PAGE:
School leaks action possible

The Ministry of Education is considering whether to take legal action over ''leaky'' Arrowtown School buildings.

As reported by the Otago Daily Times on Saturday, the school - which has 510 pupils in 21 classrooms - revealed to parents and caregivers on Friday there are weathertightness issues with seven of the school's nine blocks.

Principal Robin Harris said it would take millions of dollars to fix the problem and the ministry was considering demolishing and rebuilding some of the worst buildings rather than attempting to repair them.

Ministry acting head of education infrastructure service Rob Giller yesterday said no decisions had been made about legal action over the school's weathertightness issues.

He named Rilean Construction - an award-winning, Queenstown-based firm - as the company that built most of the school.

But Rilean director and shareholder Steve McLean said the ministry had not raised any weathertightness issues with him since his company was involved in the project in 1996 and 1997.

In fact, the ODT's call was his first time someone had raised the issue with his firm, he said - despite the ministry first identifying potential issues in 2012.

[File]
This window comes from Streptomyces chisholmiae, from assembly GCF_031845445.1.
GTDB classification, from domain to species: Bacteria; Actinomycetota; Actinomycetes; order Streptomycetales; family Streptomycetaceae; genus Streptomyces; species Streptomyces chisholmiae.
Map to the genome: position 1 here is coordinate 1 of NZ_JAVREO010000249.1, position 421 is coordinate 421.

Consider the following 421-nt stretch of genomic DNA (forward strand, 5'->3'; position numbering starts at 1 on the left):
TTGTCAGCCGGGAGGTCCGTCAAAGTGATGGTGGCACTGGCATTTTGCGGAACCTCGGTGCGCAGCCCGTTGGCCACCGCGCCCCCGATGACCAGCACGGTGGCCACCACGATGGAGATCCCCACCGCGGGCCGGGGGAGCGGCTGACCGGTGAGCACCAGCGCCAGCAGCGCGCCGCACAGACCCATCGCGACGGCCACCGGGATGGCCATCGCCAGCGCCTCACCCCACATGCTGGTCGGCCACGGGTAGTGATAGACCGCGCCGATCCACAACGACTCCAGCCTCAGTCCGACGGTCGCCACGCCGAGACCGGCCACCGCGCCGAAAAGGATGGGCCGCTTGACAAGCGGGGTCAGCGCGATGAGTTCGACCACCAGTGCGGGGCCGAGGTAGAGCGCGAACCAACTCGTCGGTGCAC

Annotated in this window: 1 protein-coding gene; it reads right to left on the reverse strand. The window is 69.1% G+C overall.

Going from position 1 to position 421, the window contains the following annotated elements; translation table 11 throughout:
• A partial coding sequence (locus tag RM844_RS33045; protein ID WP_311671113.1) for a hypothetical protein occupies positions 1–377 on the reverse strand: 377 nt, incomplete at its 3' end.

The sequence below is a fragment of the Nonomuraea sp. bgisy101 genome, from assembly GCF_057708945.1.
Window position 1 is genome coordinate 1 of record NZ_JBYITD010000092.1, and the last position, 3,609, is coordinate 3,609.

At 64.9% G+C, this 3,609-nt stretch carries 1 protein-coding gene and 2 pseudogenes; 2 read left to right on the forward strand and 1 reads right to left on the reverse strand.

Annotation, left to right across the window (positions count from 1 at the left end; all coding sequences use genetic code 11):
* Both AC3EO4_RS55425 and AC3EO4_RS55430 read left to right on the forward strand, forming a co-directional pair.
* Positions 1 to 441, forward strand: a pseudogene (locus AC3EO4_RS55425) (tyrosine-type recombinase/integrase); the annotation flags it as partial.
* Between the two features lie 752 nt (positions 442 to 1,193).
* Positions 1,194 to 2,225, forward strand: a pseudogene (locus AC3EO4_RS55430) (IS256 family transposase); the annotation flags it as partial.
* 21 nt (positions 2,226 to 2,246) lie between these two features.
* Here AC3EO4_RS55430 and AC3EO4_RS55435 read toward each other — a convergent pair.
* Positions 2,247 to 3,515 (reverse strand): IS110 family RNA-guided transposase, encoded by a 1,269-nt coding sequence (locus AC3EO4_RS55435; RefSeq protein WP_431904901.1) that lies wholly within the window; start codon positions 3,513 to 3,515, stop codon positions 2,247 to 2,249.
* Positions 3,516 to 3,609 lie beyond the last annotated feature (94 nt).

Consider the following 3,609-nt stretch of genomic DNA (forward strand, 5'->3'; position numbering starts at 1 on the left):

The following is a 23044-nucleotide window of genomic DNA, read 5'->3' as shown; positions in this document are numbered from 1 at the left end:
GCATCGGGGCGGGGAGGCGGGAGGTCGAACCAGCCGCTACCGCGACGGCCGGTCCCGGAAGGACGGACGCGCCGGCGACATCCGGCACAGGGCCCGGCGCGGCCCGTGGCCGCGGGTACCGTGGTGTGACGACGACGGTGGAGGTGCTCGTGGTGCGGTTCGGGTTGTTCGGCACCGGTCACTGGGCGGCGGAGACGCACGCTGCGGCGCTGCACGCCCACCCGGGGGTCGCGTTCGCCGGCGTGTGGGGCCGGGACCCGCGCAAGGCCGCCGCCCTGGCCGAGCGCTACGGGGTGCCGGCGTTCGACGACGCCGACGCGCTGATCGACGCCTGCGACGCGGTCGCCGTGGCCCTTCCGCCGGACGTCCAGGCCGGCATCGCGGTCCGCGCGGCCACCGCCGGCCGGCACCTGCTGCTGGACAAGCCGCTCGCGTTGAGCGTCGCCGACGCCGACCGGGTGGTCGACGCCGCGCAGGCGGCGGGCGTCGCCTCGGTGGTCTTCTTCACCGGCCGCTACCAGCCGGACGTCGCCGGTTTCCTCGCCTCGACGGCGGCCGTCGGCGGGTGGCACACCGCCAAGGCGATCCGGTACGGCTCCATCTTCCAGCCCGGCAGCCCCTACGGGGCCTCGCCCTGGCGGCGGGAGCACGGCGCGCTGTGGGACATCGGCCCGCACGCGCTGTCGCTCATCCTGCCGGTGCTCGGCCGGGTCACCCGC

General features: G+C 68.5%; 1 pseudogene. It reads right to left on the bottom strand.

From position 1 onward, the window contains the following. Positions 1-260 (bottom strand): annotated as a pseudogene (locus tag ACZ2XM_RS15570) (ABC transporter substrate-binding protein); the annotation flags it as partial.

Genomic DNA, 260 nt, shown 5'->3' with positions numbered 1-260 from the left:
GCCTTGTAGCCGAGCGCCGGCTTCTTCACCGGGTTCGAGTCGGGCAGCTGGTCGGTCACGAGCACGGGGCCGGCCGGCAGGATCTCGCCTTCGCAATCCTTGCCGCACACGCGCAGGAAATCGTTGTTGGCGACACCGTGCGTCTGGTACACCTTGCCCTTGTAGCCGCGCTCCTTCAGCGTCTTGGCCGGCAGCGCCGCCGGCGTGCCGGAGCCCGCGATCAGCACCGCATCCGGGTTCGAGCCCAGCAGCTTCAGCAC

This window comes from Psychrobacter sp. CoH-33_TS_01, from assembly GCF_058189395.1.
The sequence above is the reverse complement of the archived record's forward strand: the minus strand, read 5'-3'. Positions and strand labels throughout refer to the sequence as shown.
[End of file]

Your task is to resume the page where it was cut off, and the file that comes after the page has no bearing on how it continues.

''We have never been asked to go back and look at any weathertightness issues at the school in the ensuing 17 years and have not been contacted by, or had any correspondence with, the Ministry of Education, the design team, or the school itself, either today or in the past,'' he said in an emailed statement.

''The project ran smoothly with a good consultant team and was finished on time and on budget. It was a great job to work on.''

Mr McLean said the school was built to the plans provided by the design team and signed off by the ministry in accordance with design regulations and standards at the time.

The Queenstown Lakes District Council - which was not able to provide comment by deadline - also signed off the buildings, Mr McLean said.

''We aren't in a position to comment any further until we've spoken with the relative parties.''

Work started in June on a new $2.4 million classroom block at Arrowtown School, which will house six classrooms in a double-storey extension.

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